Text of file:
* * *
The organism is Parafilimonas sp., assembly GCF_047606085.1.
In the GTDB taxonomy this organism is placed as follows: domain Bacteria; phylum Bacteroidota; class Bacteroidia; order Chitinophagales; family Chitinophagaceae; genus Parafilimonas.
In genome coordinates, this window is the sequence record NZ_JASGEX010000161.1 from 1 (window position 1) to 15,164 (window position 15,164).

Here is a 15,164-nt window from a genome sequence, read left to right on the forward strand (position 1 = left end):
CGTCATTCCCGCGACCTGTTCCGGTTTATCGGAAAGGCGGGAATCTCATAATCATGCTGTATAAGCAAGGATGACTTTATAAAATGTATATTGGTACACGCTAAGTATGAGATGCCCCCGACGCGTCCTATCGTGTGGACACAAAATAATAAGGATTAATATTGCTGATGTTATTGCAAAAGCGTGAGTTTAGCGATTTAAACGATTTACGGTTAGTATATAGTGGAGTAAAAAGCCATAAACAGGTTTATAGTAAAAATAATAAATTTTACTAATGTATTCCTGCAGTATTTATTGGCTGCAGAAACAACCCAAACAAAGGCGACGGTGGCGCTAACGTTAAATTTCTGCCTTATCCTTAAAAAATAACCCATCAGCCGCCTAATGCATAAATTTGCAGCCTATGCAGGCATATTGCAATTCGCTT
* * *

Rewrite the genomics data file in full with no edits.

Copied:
The organism is Parafilimonas sp., assembly GCF_047606085.1.
In the GTDB taxonomy this organism is placed as follows: domain Bacteria; phylum Bacteroidota; class Bacteroidia; order Chitinophagales; family Chitinophagaceae; genus Parafilimonas.
In genome coordinates, this window is the sequence record NZ_JASGEX010000161.1 from 1 (window position 1) to 15,164 (window position 15,164).

Here is a 15,164-nt window from a genome sequence, read left to right on the forward strand (position 1 = left end):
CGTCATTCCCGCGACCTGTTCCGGTTTATCGGAAAGGCGGGAATCTCATAATCATGCTGTATAAGCAAGGATGACTTTATAAAATGTATATTGGTACACGCTAAGTATGAGATGCCCCCGACGCGTCCTATCGTGTGGACACAAAATAATAAGGATTAATATTGCTGATGTTATTGCAAAAGCGTGAGTTTAGCGATTTAAACGATTTACGGTTAGTATATAGTGGAGTAAAAAGCCATAAACAGGTTTATAGTAAAAATAATAAATTTTACTAATGTATTCCTGCAGTATTTATTGGCTGCAGAAACAACCCAAACAAAGGCGACGGTGGCGCTAACGTTAAATTTCTGCCTTATCCTTAAAAAATAACCCATCAGCCGCCTAATGCATAAATTTGCAGCCTATGCAGGCATATTGCAATTCGCTT